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Welcome to Riverswind notes

I hope you will join in my adventures here in Humboldt County and elsewhere as I explore nature & people.

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Monday, October 6, 2008

Close calls

In the early 70's while Murray Fowler was on sabatical leave I worked with Dr. Roy Hendrickson on Zoo rounds at the Sacramento Zoo. In those days the Zoo was a mish mash of farm-like enclosures for many of the Ungulates and Camels. We needed to restrain a camel to check it's foot for a problem noted by one of the keepers. It was roped around the neck and then tied to a large post in the ground. As we moved in to check the foot the camel reared back and the post came flying out of the ground. The camel more frightened by the post began turning in circles and the post became a flying missle which nearly wiped a couple of us out as it circled the entire enclosure.
Everyone luckily got out of the way but it was a very close call on that day.

While assisting Murray Fowler get a young camel into a cattle scale to weigh it the camel became nervous and got one of it's legs between the outer rail. As I grabbed the camels foot to push it back into the chute it turned and grabbed me by the back of the neck. Murray saved my life by punching the camel squarely on the nose which caused it to release it's hold on my neck. Had it shook it's head with my neck in it's teeth I wouldn't be sitting here writing about it today. I've always appreciated that Murray did what he had to do on that day. For the next week or so I walked around with my head slightly tilted and a very sore neck.

Murray Fowler and I were inside the Giraffe Barn at the Sacramento Zoo trying to get a long stomach tube down the throat of a recumbant Giraffe. During the procedure the Giraffe began thrashing it's long legs as if running on it's side. As it continued to thrash on the straw covered floor it became clear that we were cornered and the legs were getting closer and closer.

I realized that if hit by one of the thrashing legs it would be all over so I instinctively dove over the animals body and tumbled on the floor reaching safety. When I got up Murray was still cornered and I shouted to him to jump. I remember the look on his face was one of a person faced with a do or die decision. He soon dove over the giraffe also realizing it was the only way out. Another close call!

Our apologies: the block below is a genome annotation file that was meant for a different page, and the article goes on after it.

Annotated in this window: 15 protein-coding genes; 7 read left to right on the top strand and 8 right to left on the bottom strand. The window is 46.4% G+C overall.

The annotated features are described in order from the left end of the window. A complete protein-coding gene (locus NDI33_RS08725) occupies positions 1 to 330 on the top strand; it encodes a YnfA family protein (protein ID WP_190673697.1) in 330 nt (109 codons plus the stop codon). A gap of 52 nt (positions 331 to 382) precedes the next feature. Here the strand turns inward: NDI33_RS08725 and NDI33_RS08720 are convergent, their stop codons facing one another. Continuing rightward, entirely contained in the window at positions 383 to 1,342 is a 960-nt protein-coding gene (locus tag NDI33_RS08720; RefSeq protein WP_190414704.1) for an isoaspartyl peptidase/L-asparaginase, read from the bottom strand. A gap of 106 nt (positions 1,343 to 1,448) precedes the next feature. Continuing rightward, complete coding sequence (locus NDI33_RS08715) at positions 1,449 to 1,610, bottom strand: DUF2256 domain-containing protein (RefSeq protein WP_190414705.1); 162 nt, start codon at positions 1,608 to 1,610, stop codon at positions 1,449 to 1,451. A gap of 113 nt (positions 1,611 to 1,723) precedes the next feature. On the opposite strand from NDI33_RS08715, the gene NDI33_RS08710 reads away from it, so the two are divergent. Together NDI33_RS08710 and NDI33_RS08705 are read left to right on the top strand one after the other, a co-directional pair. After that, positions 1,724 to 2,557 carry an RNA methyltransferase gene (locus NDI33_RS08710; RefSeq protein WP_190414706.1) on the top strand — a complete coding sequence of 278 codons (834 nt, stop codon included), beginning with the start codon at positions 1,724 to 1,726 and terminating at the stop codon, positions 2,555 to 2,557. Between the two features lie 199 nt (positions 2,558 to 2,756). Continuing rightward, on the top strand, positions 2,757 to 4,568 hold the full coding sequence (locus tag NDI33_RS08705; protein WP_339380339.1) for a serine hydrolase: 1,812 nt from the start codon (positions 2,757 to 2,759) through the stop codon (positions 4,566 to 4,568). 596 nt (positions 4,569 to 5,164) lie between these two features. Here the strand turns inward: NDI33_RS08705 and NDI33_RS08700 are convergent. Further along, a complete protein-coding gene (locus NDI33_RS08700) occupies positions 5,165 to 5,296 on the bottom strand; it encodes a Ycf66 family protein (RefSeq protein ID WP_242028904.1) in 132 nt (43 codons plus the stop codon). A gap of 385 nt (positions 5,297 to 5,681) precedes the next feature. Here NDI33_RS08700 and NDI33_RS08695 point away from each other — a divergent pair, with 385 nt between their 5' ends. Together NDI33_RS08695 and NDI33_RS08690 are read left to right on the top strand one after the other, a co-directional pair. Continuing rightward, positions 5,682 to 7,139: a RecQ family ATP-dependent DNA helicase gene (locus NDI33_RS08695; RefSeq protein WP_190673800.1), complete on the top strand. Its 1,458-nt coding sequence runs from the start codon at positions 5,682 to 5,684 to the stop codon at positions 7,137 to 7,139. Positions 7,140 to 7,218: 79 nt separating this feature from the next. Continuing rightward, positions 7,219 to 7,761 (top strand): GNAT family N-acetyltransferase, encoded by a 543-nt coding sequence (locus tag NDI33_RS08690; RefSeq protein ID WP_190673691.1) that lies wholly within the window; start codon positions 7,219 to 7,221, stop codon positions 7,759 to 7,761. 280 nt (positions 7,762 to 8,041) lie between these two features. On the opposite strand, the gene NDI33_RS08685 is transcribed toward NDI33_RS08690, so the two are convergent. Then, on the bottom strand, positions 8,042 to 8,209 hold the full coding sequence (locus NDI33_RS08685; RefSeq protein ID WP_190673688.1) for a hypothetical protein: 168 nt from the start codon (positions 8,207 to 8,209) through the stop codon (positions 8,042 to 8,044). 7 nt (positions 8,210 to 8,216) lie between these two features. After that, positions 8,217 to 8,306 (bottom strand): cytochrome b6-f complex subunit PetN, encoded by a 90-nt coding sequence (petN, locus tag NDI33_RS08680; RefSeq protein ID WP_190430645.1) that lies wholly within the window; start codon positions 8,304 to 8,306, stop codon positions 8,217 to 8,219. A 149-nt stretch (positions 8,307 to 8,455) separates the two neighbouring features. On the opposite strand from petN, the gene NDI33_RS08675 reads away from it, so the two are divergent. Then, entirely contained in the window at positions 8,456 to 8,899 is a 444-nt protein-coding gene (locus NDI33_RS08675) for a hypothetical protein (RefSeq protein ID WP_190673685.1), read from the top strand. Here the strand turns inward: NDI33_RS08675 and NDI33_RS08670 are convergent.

A young male elephant was delivered to the Veterinary Teaching Hospital for castration.

Dr. Murray Fowler would be the first person to successfully castrate an elephant. Male elephants go through a musth period not clearly understood physiologically but characterized by restlessness and aggressive behavior. Castration was indicated in this particular 8 year old male named Delinger due to it's recent history of destructive behavior. After the elephant had it's Testicle removed and was recovering in a outdoor enclosure it had to be medicated with large doses of Antibiotics on a daily basis. I was given the responsibility to deliver the antibiotics with a 30 cc syringe.

This responsibilty turned out to be not only difficult but treacherous. Although the elephant was tethered by chains to a metal fence it still had the inclination to slap at me with it's tail and trunk as I injected the very viscous antibiotic slowly into it's body. I learned to bob and weave while injecting with one hand using my other to deflect the attack. It was like defensive boxing which I had learned years earlier from my step father Jimmy Britt who was a former professional out of Tacoma Washington. I also learned quickly not to get between the elephant and the fence or it would squeeze you against it. It would additionally try to step on you if you were not careful.

A good friend and Zoo keeper at the Sacramento Zoo the late Tony Peters was seriously hurt by an Elephant. The elephants legs caught him as it attempted to get up from a recumbant position and knocked him to the ground. Tony recovered from that incident but his body was never the same.

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